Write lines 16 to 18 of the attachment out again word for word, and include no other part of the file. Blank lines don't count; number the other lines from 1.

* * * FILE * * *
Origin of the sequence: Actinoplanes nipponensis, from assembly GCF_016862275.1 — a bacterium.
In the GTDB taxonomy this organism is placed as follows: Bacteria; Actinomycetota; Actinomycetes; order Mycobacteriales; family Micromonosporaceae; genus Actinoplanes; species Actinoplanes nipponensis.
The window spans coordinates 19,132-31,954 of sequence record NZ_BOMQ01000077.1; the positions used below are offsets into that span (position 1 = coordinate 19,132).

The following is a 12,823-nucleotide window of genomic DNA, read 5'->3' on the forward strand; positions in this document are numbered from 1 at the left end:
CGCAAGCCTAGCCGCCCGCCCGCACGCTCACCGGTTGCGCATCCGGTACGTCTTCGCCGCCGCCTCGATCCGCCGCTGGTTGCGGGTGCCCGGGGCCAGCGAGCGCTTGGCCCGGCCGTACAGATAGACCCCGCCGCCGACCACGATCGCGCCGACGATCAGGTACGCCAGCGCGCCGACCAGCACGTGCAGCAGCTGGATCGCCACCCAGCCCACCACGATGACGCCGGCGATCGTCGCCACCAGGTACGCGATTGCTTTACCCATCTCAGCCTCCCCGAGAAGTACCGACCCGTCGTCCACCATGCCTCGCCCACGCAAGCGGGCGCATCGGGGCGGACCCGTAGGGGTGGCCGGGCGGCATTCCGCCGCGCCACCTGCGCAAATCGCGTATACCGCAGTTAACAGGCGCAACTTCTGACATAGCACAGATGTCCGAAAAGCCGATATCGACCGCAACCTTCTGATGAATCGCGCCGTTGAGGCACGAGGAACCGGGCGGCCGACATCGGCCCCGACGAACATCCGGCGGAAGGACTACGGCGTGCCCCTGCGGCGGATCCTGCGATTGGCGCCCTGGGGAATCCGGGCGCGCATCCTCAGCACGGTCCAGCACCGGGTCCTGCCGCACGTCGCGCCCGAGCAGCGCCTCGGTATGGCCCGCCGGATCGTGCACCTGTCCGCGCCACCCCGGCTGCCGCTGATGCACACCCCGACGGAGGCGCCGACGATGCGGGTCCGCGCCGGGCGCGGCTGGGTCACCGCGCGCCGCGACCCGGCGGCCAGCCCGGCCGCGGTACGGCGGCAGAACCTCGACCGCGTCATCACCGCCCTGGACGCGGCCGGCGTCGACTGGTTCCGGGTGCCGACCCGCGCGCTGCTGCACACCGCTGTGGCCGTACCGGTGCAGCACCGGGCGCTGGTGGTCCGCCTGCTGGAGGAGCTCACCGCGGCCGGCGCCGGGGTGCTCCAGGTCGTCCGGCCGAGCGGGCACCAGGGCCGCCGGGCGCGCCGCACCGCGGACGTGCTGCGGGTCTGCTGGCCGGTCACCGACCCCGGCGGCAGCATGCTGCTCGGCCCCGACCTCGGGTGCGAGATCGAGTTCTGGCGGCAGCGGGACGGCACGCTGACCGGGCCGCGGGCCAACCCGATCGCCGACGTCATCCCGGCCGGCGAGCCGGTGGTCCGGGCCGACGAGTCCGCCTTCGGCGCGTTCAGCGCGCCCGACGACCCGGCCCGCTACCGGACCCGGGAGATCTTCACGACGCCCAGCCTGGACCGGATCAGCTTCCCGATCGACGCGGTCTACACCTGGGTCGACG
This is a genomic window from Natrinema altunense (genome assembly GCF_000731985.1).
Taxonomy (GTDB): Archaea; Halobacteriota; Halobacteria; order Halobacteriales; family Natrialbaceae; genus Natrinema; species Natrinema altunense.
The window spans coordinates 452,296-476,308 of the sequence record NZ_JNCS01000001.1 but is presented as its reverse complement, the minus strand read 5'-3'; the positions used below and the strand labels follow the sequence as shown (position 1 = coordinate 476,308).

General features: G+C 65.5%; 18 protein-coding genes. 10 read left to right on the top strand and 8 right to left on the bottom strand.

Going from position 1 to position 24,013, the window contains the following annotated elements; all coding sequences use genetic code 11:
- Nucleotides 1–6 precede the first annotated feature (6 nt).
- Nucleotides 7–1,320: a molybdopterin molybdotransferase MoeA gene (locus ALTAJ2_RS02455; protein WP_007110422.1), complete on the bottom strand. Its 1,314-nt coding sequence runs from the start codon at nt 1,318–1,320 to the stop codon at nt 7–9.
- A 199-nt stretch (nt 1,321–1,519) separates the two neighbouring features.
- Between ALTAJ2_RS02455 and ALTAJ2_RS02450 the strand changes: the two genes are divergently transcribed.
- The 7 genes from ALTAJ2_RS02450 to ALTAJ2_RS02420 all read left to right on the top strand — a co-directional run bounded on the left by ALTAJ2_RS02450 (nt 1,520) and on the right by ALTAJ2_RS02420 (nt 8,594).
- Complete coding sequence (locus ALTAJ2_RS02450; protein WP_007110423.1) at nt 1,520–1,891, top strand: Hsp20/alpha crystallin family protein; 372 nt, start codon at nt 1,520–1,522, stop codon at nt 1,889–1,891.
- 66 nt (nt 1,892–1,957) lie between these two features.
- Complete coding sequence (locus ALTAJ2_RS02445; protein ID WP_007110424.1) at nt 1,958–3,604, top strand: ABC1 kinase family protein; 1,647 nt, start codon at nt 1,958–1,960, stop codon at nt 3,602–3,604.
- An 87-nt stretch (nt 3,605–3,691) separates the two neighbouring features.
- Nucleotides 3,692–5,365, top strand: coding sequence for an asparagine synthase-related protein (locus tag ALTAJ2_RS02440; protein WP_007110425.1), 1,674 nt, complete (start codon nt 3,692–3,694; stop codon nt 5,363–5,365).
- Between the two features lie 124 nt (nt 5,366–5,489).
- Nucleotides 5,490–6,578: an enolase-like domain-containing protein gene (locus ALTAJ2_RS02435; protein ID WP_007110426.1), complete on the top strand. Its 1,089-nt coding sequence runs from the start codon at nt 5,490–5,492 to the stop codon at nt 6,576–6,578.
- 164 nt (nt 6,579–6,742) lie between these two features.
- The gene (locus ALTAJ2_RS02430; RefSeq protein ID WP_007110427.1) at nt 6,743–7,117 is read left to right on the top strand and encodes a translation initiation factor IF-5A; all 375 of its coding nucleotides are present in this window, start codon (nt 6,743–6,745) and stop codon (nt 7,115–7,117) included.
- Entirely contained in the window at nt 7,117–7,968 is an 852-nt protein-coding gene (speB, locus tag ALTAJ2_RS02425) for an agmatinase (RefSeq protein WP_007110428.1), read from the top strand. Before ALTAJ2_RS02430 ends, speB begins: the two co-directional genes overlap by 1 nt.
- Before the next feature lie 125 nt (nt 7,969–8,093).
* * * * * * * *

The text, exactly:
- Complete coding sequence (locus ALTAJ2_RS02450; protein WP_007110423.1) at nt 1,520–1,891, top strand: Hsp20/alpha crystallin family protein; 372 nt, start codon at nt 1,520–1,522, stop codon at nt 1,889–1,891.
- 66 nt (nt 1,892–1,957) lie between these two features.
- Complete coding sequence (locus ALTAJ2_RS02445; protein ID WP_007110424.1) at nt 1,958–3,604, top strand: ABC1 kinase family protein; 1,647 nt, start codon at nt 1,958–1,960, stop codon at nt 3,602–3,604.